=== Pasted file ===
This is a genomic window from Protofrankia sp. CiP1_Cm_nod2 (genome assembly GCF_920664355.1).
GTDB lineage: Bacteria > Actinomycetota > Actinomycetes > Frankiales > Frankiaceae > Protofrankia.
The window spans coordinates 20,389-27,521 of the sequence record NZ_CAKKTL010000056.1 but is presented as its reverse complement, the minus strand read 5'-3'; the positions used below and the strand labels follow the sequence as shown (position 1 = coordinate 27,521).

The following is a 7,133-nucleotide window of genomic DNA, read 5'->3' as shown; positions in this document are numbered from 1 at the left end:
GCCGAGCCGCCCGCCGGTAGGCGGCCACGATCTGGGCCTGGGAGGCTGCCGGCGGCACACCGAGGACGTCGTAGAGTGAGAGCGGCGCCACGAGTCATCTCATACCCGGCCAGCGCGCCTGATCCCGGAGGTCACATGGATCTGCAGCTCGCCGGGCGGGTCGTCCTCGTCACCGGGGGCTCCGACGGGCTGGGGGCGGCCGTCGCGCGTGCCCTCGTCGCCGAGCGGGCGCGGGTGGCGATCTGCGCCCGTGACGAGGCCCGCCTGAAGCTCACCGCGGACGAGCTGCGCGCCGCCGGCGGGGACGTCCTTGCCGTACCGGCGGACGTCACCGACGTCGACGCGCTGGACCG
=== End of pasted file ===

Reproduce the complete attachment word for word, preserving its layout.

This is a genomic window from Protofrankia sp. CiP1_Cm_nod2 (genome assembly GCF_920664355.1).
GTDB lineage: Bacteria > Actinomycetota > Actinomycetes > Frankiales > Frankiaceae > Protofrankia.
The window spans coordinates 20,389-27,521 of the sequence record NZ_CAKKTL010000056.1 but is presented as its reverse complement, the minus strand read 5'-3'; the positions used below and the strand labels follow the sequence as shown (position 1 = coordinate 27,521).

The following is a 7,133-nucleotide window of genomic DNA, read 5'->3' as shown; positions in this document are numbered from 1 at the left end:
GCCGAGCCGCCCGCCGGTAGGCGGCCACGATCTGGGCCTGGGAGGCTGCCGGCGGCACACCGAGGACGTCGTAGAGTGAGAGCGGCGCCACGAGTCATCTCATACCCGGCCAGCGCGCCTGATCCCGGAGGTCACATGGATCTGCAGCTCGCCGGGCGGGTCGTCCTCGTCACCGGGGGCTCCGACGGGCTGGGGGCGGCCGTCGCGCGTGCCCTCGTCGCCGAGCGGGCGCGGGTGGCGATCTGCGCCCGTGACGAGGCCCGCCTGAAGCTCACCGCGGACGAGCTGCGCGCCGCCGGCGGGGACGTCCTTGCCGTACCGGCGGACGTCACCGACGTCGACGCGCTGGACCG